Cervantes acknowledges the evolution in cultural attitudes toward marijuana since he published his first book. He cites the day in 1989, known in cannabis circles as Black Thursday, when the DEA, in a coordinated bust code-named Operation Green Merchant, raided marijuana-horticulture operations in 46 states and arrested scores of people. Cervantes evaded arrest, but he did leave the country for a few years. Now, he says, when he attends marijuana-related shows and conventions, he sees a lot of people in suits. “It’s a different world.”
The Weed Life
Regardless of its legal status, cannabis has been used in myriad ways—spiritual, medicinal, and recreational—for centuries, and several forthcoming titles seek to enhance or explain its various applications.
Joining the adult-coloring-book trend, and perhaps offering insight into its popularity, is The Stoner’s Coloring Book by Jared Hoffman, recently released by TarcherPerigee. Those seeking a more physically active weed accompaniment may turn to Ganja Yoga by Dee Dussault (HarperOne, April 2017), a Bay Area yoga instructor who offers cannabis-enhanced classes.
In February 2017, Square One is releasing Healing with Medical Marijuana by Mark Sircus, an acupuncturist and alternative-medicine practitioner. His first book with the publisher, 2014’s Sodium Bicarbonate, subtitled Nature’s Unique First Aid Remedy, has sold almost 13,000 print copies, according to BookScan.
Other books examine the relationship between weed and spirituality. Sacred Bliss (Rowman & Littlefield, Oct.) by Mark Ferrara, a professor of English at SUNY Oneonta, shows how cannabis has been used across cultures and centuries to increase creativity and heighten perception. Cannabis and Spirituality (Inner Traditions, Jan. 2017), edited by Stephen Gray, amasses meditations on the deeper aspects of cannabis use from 18 contributors.
The latter title is only the newest marijuana-focused book from Vermont-based indie press Inner Traditions. The publisher’s output on the topic includes The Pot Book, edited by physician Julie Holland (2010), which has sold more than 16,000 print copies according to BookScan; Marijuana Medicine by Christian Ratsch (2001); and The Great Book of Hemp (1995).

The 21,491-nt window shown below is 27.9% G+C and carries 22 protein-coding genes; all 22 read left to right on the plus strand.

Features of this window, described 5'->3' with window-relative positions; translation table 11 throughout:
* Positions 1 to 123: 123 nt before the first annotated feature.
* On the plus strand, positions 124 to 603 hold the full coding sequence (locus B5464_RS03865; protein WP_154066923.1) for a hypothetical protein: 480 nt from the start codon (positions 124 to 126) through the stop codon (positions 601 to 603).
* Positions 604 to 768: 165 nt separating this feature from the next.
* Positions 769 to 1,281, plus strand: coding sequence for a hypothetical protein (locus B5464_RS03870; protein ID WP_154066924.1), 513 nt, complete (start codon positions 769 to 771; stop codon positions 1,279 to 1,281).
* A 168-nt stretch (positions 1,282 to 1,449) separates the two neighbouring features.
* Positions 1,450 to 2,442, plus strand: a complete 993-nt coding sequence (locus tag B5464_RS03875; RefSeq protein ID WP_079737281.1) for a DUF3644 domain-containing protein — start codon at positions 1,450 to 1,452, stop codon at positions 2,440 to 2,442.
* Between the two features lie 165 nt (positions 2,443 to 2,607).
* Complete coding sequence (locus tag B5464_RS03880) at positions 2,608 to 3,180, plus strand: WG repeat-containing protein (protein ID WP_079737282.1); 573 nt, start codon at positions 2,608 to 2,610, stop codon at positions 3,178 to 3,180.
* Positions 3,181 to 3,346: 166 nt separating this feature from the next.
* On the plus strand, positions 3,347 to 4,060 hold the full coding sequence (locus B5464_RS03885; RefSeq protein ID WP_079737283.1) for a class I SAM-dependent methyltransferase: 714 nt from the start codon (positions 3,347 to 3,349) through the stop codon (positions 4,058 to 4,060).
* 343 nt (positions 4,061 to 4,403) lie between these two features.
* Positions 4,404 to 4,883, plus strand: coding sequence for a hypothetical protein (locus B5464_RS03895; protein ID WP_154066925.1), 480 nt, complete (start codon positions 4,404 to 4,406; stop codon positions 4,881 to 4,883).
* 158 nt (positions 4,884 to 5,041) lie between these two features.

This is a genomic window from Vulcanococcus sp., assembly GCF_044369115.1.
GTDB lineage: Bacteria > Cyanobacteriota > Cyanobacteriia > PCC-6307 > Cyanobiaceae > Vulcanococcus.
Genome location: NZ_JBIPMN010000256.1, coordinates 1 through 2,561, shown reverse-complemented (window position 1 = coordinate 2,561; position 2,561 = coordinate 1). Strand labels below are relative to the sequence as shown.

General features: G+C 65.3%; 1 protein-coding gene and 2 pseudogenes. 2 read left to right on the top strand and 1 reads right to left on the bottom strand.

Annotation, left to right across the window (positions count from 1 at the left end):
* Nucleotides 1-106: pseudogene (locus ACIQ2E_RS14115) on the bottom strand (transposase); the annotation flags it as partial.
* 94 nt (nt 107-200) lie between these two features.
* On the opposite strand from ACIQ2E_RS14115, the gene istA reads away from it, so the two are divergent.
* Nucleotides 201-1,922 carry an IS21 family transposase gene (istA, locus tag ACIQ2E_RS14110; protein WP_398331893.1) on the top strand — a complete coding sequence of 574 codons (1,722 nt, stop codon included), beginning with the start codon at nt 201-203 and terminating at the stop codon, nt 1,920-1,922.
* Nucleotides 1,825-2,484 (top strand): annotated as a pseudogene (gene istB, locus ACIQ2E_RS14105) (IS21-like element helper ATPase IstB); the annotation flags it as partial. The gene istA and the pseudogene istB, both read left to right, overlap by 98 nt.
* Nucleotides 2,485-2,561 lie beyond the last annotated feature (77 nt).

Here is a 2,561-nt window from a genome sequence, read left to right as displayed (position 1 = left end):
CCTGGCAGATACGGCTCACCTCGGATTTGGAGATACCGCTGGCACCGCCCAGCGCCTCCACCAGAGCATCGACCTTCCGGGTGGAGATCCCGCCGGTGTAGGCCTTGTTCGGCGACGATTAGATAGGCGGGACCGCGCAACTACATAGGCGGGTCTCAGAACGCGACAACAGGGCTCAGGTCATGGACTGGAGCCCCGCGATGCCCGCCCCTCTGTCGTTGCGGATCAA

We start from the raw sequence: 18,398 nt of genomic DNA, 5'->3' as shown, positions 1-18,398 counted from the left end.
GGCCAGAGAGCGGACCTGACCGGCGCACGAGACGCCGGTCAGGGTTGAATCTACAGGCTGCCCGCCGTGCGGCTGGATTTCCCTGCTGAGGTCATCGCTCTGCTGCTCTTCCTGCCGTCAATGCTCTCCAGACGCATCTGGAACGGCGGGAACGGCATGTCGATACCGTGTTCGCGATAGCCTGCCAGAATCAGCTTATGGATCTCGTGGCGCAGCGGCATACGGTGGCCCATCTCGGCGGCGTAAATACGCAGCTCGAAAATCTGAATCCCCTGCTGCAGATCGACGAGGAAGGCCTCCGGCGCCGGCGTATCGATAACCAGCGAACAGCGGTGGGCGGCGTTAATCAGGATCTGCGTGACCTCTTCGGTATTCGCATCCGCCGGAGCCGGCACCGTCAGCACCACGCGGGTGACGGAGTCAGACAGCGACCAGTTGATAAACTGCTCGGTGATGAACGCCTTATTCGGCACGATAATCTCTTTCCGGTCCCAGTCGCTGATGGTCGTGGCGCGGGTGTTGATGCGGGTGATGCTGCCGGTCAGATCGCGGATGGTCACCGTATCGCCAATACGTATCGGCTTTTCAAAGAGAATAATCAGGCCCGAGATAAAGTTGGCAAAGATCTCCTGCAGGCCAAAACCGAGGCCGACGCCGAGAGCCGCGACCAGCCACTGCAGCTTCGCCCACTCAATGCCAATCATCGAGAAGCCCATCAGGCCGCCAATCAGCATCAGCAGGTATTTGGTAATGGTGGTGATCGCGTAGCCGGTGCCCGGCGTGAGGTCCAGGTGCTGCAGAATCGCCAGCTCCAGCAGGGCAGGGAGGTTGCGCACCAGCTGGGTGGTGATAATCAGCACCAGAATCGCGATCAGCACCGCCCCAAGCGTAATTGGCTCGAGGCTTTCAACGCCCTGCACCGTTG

Jon Graham, an acquisitions editor at Inner Traditions, says that before weed went mainstream, the publisher felt a bit like a lone wolf. “A lot of the authors who came to us had been shopping their books around and were told, in no uncertain terms, that the subject was too controversial,” he says. Now he expects the field to become more competitive, citing alternative medicine as an object lesson: “When I started [at Inner Traditions 20 years ago], alternative medicine was still a niche market. Of course, that transformed overnight. Now it’s a solid part of everyone’s list.” (For more books on the intersection of drugs and spirituality, check out "Drugs and the Divine.")
Beyond the Munchies
Combining weed and food is nothing new, but this season’s cannabis-inspired cookbooks and cocktail guides suggest that high cuisine has moved beyond pot brownies and cans of Pringles. Two titles offer recipes that disregard longtime caution against “cross-fading” (mixing weed and alcohol). The Book of Dangerous Cocktails by Dylan March and Jennifer Boudinot (St. Martin’s, Oct.) includes, among libations such as flaming shots, instructions for an assortment of cannabis-infused concoctions. Cannabis Cocktails, Mocktails and Tonics (Fair Winds Press, out now) by Warren Bobrow, who blogs at the Cocktail Whisperer, explores not only weed-infused mixed drinks but also butters, oils, and syrups. Bobrow’s 2013 book with Fair Winds, Apothecary Cocktails, has sold 7,000 print copies according to BookScan.
On the edibles side, there’s The 420 Gourmet (Harper Wave, Aug.) by Jeff the 420 Chef, whose cooking has received coverage by media outlets such as Vanity Fair and Newsweek. He offers dishes for a variety of meals and courses—breakfast and brunch, mains and sides, sweets and snacks, and more—with recipe names such as Eggs Canna-Dict with Cherry-Pepper Bacon, and Potzo Ball Soup.